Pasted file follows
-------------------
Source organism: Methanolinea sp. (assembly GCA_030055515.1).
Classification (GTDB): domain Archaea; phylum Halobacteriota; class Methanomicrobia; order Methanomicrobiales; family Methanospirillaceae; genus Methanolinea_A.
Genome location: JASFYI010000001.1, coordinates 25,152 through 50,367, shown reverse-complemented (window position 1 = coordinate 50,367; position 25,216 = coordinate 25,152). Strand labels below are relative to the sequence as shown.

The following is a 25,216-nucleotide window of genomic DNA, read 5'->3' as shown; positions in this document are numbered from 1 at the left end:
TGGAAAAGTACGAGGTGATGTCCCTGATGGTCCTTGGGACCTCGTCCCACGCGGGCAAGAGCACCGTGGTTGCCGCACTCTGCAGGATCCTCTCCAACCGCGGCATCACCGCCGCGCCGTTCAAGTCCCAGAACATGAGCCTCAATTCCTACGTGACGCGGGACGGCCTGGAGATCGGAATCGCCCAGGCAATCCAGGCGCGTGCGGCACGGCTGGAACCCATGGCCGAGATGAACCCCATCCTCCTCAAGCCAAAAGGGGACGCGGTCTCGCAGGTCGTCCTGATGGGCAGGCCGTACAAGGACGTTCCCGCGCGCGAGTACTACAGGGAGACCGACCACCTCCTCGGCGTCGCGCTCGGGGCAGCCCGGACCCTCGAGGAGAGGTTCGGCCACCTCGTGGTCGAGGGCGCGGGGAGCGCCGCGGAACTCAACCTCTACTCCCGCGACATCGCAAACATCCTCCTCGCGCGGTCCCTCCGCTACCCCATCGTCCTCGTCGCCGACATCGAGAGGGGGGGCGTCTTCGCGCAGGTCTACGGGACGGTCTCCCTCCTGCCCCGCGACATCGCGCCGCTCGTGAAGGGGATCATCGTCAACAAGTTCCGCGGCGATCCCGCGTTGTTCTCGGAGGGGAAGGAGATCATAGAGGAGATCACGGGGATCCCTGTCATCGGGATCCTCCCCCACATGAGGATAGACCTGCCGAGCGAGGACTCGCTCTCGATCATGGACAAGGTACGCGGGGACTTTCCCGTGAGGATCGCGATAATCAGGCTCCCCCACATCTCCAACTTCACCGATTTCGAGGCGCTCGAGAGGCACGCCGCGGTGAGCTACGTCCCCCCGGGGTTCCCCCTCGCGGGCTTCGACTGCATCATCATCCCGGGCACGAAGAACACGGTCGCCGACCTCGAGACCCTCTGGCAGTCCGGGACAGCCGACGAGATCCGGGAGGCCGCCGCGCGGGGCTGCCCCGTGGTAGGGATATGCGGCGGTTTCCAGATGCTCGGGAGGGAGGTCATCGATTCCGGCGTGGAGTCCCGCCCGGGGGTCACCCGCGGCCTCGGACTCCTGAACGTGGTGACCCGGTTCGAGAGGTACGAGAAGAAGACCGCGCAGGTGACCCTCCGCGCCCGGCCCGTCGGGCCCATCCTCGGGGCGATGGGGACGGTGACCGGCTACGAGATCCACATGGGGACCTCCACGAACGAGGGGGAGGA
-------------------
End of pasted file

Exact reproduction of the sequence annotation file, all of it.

Source organism: Methanolinea sp. (assembly GCA_030055515.1).
Classification (GTDB): domain Archaea; phylum Halobacteriota; class Methanomicrobia; order Methanomicrobiales; family Methanospirillaceae; genus Methanolinea_A.
Genome location: JASFYI010000001.1, coordinates 25,152 through 50,367, shown reverse-complemented (window position 1 = coordinate 50,367; position 25,216 = coordinate 25,152). Strand labels below are relative to the sequence as shown.

The following is a 25,216-nucleotide window of genomic DNA, read 5'->3' as shown; positions in this document are numbered from 1 at the left end:
TGGAAAAGTACGAGGTGATGTCCCTGATGGTCCTTGGGACCTCGTCCCACGCGGGCAAGAGCACCGTGGTTGCCGCACTCTGCAGGATCCTCTCCAACCGCGGCATCACCGCCGCGCCGTTCAAGTCCCAGAACATGAGCCTCAATTCCTACGTGACGCGGGACGGCCTGGAGATCGGAATCGCCCAGGCAATCCAGGCGCGTGCGGCACGGCTGGAACCCATGGCCGAGATGAACCCCATCCTCCTCAAGCCAAAAGGGGACGCGGTCTCGCAGGTCGTCCTGATGGGCAGGCCGTACAAGGACGTTCCCGCGCGCGAGTACTACAGGGAGACCGACCACCTCCTCGGCGTCGCGCTCGGGGCAGCCCGGACCCTCGAGGAGAGGTTCGGCCACCTCGTGGTCGAGGGCGCGGGGAGCGCCGCGGAACTCAACCTCTACTCCCGCGACATCGCAAACATCCTCCTCGCGCGGTCCCTCCGCTACCCCATCGTCCTCGTCGCCGACATCGAGAGGGGGGGCGTCTTCGCGCAGGTCTACGGGACGGTCTCCCTCCTGCCCCGCGACATCGCGCCGCTCGTGAAGGGGATCATCGTCAACAAGTTCCGCGGCGATCCCGCGTTGTTCTCGGAGGGGAAGGAGATCATAGAGGAGATCACGGGGATCCCTGTCATCGGGATCCTCCCCCACATGAGGATAGACCTGCCGAGCGAGGACTCGCTCTCGATCATGGACAAGGTACGCGGGGACTTTCCCGTGAGGATCGCGATAATCAGGCTCCCCCACATCTCCAACTTCACCGATTTCGAGGCGCTCGAGAGGCACGCCGCGGTGAGCTACGTCCCCCCGGGGTTCCCCCTCGCGGGCTTCGACTGCATCATCATCCCGGGCACGAAGAACACGGTCGCCGACCTCGAGACCCTCTGGCAGTCCGGGACAGCCGACGAGATCCGGGAGGCCGCCGCGCGGGGCTGCCCCGTGGTAGGGATATGCGGCGGTTTCCAGATGCTCGGGAGGGAGGTCATCGATTCCGGCGTGGAGTCCCGCCCGGGGGTCACCCGCGGCCTCGGACTCCTGAACGTGGTGACCCGGTTCGAGAGGTACGAGAAGAAGACCGCGCAGGTGACCCTCCGCGCCCGGCCCGTCGGGCCCATCCTCGGGGCGATGGGGACGGTGACCGGCTACGAGATCCACATGGGGACCTCCACGAACGAGGGGGAGGA